Pregnancy Complications Rise for Illinois Women
Study by IPR and Feinberg faculty finds severe maternal morbidity remained stable, while other pregnancy complications increased
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Pregnancy complications increased in Illinois between 2010 and 2015, find Feinberg researchers.
Severe maternal morbidity remained stable in Illinois between 2010 and 2015, while more women experienced other obstetric complications during childbirth, according to a recent study by Feinberg researchers, including research professor and IPR associate Joe Feinglass.
The researchers looked at data from 127 Illinois hospitals examining 792,122 vaginal and cesarean deliveries, or C-sections, over almost six years.
“The upshot was that severe maternal morbidity was the same during that time period—it didn’t go up and it didn’t go down—but the other obstetric complications were going up, which was concerning,” Feinglass said.
In recent years, the rates of U.S. women who died from childbirth or pregnancy-related causes has increased, according to the Centers for Disease Control and Prevention. Severe maternal morbidity—or the potentially life-threatening consequences women can suffer during deliveries such as a heart attack, hysterectomy, the need for a blood transfusion, or bloodstream infections—and pregnancy complications, such as severe hypertension or hemorrhages, are also on the rise nationwide.
Feinberg obstetrician Alan Peaceman, one of the study’s coauthors, said there are several reasons why pregnancy complication rates might be increasing. Obesity rates are on the rise, women are waiting longer to have children, and more effective fertility treatments are resulting in higher rates of twins and triplets, which also increase a mother’s risk for complications.
“Severe complications are bad for people and bad for the system,” Peaceman said. “It affects people's lives to have gone through something like that.” He pointed out that these complications can carry over into long-lasting health issues for mothers.
The study also reveals racial disparities in pregnancy complications across the state, with African American and Hispanic women experiencing higher rates of pregnancy complications than white women, according to the study. This finding aligns with other data showing that African American women are more likely to die during childbirth.
Feinglass hypothesizes that the racial disparities in pregnancy complications are “the effect of structural racism that black women experience in America,” which can take a physical toll on the body in the form of chronic stress. A previous IPR study has linked the racial disparities in birth outcomes like very low birthweight for African American women to stressful life conditions and racial discrimination.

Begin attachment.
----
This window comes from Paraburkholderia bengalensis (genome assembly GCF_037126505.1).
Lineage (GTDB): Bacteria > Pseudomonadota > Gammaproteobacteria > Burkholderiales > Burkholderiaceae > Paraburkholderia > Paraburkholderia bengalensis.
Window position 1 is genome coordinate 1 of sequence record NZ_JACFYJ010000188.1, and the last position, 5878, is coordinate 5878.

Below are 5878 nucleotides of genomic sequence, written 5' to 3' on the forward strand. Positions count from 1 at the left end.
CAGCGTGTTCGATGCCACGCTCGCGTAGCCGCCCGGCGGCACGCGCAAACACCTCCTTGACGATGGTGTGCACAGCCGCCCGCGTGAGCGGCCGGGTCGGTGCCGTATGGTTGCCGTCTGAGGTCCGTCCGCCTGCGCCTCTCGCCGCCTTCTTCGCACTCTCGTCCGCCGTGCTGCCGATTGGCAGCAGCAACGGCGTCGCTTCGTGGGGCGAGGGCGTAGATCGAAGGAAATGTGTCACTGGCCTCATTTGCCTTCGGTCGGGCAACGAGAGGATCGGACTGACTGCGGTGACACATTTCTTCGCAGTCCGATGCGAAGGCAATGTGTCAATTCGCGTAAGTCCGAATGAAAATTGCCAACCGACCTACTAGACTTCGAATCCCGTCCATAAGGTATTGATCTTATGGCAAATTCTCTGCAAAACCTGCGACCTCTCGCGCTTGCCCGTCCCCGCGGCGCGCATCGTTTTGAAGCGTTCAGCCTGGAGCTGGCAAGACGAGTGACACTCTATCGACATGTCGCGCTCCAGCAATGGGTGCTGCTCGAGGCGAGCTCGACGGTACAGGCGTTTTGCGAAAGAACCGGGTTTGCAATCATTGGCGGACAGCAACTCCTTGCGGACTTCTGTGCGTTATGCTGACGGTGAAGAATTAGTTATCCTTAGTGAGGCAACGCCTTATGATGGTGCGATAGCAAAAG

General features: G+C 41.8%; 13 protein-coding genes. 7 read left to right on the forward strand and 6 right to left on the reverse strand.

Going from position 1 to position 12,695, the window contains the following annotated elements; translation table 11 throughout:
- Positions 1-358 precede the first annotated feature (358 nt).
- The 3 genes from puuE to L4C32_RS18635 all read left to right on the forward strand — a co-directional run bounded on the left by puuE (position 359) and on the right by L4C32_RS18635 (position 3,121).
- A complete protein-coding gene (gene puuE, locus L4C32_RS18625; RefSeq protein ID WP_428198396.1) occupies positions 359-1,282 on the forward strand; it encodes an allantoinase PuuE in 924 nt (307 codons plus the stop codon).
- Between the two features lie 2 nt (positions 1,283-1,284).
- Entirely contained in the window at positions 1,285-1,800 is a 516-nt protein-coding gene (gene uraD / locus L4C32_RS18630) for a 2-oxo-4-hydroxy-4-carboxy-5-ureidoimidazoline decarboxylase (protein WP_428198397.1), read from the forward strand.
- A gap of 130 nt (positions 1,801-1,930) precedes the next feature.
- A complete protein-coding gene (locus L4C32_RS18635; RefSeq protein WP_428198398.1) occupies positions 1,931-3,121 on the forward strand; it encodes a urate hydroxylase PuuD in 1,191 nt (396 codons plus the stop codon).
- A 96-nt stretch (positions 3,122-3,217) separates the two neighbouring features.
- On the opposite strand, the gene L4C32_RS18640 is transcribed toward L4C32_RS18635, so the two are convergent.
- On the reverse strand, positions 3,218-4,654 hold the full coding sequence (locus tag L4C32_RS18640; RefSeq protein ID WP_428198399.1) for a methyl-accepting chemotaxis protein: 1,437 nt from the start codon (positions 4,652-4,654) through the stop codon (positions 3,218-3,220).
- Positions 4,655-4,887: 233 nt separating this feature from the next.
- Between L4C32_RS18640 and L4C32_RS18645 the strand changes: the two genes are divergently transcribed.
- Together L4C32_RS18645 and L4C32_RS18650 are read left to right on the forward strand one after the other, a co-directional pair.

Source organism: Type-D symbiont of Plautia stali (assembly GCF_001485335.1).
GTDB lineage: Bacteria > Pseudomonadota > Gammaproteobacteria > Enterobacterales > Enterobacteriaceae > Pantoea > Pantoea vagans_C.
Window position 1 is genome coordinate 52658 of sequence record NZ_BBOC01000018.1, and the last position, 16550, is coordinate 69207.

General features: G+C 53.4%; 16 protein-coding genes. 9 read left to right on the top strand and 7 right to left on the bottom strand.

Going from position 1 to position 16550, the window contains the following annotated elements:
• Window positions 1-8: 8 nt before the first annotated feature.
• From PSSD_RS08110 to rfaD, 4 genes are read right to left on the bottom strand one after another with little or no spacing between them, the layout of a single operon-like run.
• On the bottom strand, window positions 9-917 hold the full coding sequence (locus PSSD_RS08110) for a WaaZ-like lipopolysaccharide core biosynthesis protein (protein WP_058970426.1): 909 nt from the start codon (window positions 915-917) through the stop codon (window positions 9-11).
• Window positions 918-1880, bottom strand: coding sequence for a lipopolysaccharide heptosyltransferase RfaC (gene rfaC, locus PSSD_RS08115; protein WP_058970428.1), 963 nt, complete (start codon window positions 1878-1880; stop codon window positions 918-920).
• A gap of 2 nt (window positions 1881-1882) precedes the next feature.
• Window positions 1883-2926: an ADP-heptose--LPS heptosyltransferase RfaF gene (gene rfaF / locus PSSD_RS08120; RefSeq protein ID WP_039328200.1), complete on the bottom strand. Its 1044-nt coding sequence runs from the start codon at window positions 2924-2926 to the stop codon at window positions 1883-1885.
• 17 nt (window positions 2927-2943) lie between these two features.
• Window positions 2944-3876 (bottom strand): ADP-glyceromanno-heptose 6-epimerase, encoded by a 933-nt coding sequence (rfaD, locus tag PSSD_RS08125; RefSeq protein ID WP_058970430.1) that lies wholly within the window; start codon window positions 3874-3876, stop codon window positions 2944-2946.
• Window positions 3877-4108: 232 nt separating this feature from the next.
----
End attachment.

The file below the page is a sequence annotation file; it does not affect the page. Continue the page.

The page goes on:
Peaceman, who called the finding of racial disparities “troubling,” noted that it is difficult to separate out race without considering socioeconomic factors. While medical professionals are trying to identify the components that make pregnancy complications more likely, they still don’t have a solution for addressing the racial disparity in pregnancy outcomes.
Beyond having on impact on a women’s health, the study shows that complications during a delivery can lead to a costly medical bill. Pregnancy complications for a vaginal delivery cost $3,200 more for per stay versus an uncomplicated one, and the added cost increases to $6,200 for complications during a C-section.
Many pregnancy complications are preventable, according to the researchers. Feinglass believes that the best approach should include action by both medical professionals and policymakers. In February, Illinois State lawmakers filed a bill, SB1909, to provide additional healthcare support to women during pregnancy and postpartum. The bill includes requiring certain health insurance policies to provide coverage of medically necessary treatment for postpartum complications.
Peaceman highlights initiatives like the Illinois Perinatal Quality Collaborative (ILPQC) that works with birthing hospitals across the state to implement the best medical care to prevent pregnancy complications. He also emphasized that frequently measuring pregnancy outcomes on a national and local level is another essential step toward preventing complications during a delivery.
“People need to realize that pregnancy complications during pregnancy are more common than they thought and that we really need to focus our attention on the underlying problems to make our outcomes better,” Peaceman said.
Joe Feinglass is a research professor of medicine and preventive medicine and an IPR associate. Alan Peaceman is the chief of maternal fetal medicine and a professor in Feinberg's department of obstetrics and gynecology.
Published: May 1, 2019.